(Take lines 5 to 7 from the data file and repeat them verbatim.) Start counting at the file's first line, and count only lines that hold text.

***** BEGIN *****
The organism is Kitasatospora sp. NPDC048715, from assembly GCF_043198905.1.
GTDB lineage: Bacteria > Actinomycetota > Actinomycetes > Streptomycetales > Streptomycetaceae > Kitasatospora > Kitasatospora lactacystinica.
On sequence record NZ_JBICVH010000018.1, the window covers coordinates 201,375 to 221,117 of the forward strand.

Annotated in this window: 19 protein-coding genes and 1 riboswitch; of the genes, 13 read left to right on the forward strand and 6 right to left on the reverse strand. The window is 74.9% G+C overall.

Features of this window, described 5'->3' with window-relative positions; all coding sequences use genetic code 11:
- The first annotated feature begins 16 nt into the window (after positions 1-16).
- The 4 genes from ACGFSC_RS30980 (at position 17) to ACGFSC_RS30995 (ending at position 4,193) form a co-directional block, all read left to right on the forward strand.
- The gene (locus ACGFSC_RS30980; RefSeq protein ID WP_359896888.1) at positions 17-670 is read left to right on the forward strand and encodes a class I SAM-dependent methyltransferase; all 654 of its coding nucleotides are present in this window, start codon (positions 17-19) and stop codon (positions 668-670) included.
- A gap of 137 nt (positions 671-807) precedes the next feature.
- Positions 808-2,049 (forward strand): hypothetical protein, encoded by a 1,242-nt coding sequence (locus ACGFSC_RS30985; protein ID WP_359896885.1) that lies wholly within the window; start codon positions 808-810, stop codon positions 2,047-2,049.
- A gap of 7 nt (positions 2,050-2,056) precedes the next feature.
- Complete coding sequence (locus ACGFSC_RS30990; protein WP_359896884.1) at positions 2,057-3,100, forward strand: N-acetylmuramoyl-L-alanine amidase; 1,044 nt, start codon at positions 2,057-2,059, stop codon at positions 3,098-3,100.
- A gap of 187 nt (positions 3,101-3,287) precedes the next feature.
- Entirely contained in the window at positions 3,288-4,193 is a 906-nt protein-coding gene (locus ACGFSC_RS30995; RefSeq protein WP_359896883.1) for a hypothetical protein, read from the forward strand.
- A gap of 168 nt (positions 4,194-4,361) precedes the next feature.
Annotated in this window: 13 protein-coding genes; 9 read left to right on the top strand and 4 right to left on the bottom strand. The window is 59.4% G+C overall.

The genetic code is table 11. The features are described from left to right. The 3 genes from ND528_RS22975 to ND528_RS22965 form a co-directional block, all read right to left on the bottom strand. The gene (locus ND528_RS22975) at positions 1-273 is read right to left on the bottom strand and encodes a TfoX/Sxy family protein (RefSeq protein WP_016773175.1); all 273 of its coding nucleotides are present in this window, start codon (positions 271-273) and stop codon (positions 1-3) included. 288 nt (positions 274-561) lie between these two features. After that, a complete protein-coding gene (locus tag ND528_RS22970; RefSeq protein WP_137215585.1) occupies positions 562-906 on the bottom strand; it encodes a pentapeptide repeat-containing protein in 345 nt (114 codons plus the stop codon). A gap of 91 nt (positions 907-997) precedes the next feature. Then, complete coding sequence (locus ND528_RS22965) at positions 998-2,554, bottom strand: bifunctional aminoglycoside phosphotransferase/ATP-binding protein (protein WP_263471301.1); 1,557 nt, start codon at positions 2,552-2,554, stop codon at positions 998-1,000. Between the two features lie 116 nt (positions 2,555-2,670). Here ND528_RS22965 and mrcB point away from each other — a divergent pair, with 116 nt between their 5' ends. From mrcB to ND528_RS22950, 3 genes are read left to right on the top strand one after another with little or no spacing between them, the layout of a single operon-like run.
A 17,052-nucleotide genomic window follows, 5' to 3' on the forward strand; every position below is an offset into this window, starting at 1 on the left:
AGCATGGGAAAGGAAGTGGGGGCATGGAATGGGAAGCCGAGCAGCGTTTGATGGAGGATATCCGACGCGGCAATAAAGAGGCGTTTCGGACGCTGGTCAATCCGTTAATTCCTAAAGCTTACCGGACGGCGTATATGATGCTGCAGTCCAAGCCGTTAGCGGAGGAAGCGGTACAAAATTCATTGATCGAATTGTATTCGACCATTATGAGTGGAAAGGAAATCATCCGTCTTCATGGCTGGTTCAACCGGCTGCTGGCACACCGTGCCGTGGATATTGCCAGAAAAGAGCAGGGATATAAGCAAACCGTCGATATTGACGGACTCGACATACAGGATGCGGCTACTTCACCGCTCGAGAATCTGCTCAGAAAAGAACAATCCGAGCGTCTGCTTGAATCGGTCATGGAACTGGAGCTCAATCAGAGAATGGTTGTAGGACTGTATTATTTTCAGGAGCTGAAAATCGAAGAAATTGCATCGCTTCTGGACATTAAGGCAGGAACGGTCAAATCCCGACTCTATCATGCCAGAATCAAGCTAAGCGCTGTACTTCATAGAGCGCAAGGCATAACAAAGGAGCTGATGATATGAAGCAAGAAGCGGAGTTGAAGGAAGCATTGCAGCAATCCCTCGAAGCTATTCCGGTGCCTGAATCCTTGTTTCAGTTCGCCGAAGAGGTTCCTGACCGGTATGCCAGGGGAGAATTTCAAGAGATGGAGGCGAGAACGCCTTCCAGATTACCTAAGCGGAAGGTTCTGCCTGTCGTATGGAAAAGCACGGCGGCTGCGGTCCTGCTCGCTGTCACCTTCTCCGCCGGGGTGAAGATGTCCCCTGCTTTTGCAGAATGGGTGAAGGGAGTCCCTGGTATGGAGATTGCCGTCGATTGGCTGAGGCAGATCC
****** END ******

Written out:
Features of this window, described 5'->3' with window-relative positions; all coding sequences use genetic code 11:
- The first annotated feature begins 16 nt into the window (after positions 1-16).
- The 4 genes from ACGFSC_RS30980 (at position 17) to ACGFSC_RS30995 (ending at position 4,193) form a co-directional block, all read left to right on the forward strand.